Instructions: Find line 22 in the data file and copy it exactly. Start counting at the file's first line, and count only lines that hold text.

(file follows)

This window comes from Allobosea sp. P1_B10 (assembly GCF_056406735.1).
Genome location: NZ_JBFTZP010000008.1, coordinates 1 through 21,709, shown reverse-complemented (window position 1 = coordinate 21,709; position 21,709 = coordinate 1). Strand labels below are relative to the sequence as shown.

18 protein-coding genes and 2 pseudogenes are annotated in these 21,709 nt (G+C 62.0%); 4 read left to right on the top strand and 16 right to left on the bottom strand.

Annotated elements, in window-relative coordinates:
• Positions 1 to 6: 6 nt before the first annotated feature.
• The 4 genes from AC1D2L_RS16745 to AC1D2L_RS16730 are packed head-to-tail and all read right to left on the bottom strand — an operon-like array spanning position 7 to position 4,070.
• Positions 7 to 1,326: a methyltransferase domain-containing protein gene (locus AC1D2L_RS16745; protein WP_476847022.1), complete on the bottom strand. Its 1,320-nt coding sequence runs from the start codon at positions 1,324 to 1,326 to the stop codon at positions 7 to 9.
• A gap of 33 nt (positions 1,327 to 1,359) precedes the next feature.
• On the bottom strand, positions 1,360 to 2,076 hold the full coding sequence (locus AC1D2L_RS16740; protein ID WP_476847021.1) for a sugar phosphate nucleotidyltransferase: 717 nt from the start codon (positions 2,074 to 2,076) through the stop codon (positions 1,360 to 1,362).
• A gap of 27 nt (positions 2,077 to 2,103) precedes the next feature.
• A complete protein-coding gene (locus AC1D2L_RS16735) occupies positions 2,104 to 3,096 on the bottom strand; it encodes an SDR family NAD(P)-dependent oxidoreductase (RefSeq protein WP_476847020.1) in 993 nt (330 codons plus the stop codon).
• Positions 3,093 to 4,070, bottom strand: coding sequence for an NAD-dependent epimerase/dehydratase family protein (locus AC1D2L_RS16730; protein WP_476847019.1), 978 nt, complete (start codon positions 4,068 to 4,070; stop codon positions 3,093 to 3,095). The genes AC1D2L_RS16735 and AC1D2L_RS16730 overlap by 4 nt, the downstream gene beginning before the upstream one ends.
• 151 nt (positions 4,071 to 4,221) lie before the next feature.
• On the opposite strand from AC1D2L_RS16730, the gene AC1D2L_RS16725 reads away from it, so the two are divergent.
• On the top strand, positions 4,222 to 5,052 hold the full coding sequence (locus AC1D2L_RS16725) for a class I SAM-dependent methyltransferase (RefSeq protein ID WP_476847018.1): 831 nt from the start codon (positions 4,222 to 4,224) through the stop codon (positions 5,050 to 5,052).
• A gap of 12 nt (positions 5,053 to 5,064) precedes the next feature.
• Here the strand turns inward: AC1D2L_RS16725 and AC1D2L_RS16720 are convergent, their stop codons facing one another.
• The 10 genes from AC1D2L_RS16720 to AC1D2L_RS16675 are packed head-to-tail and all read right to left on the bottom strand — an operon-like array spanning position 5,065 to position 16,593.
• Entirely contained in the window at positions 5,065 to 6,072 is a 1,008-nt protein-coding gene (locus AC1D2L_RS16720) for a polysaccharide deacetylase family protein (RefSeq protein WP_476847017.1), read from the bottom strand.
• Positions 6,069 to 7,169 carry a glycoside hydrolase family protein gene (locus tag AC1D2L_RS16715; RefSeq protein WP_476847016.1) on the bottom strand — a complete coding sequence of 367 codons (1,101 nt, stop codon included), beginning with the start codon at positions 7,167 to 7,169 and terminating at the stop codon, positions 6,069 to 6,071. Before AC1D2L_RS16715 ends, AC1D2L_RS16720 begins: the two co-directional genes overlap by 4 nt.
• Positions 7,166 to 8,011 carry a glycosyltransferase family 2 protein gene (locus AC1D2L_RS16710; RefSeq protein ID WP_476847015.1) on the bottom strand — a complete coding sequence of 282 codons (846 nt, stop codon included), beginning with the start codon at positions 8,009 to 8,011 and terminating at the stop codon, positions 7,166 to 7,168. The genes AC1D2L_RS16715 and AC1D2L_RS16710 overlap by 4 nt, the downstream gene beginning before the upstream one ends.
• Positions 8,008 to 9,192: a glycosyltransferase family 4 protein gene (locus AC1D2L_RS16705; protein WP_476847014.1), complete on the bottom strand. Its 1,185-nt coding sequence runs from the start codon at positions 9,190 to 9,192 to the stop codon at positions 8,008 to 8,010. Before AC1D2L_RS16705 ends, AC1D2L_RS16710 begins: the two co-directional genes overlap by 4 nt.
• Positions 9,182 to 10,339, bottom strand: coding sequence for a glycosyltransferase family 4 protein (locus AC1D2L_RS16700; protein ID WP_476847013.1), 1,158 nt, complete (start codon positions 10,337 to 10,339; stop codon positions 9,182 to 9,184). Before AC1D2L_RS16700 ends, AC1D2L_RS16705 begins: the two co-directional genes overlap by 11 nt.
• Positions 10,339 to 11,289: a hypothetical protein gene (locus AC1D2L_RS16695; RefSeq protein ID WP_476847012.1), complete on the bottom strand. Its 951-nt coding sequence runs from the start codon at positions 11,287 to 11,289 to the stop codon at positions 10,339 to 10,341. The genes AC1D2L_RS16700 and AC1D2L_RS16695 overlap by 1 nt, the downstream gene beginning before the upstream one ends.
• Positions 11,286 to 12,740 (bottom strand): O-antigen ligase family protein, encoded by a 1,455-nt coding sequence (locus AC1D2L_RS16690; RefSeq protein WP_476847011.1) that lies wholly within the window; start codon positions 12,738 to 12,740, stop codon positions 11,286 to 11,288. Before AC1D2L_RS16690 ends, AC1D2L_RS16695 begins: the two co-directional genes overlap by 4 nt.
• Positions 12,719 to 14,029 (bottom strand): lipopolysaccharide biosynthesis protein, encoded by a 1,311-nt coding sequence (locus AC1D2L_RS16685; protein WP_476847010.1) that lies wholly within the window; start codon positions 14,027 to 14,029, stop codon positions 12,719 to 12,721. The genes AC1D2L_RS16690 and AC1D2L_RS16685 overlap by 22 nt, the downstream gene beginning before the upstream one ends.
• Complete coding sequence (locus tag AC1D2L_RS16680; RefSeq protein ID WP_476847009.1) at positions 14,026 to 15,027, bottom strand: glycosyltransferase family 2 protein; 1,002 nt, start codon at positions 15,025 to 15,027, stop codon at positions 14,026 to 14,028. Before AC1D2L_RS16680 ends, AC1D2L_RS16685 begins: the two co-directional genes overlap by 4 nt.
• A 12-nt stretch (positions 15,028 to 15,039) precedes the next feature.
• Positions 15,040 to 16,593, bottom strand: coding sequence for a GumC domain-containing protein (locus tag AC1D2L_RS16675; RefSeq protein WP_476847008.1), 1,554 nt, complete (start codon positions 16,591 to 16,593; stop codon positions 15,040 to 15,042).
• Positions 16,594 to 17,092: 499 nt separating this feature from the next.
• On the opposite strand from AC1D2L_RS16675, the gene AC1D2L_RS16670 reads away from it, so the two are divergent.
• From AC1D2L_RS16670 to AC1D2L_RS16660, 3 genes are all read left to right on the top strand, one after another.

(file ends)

• Positions 8,008 to 9,192: a glycosyltransferase family 4 protein gene (locus AC1D2L_RS16705; protein WP_476847014.1), complete on the bottom strand. Its 1,185-nt coding sequence runs from the start codon at positions 9,190 to 9,192 to the stop codon at positions 8,008 to 8,010. Before AC1D2L_RS16705 ends, AC1D2L_RS16710 begins: the two co-directional genes overlap by 4 nt.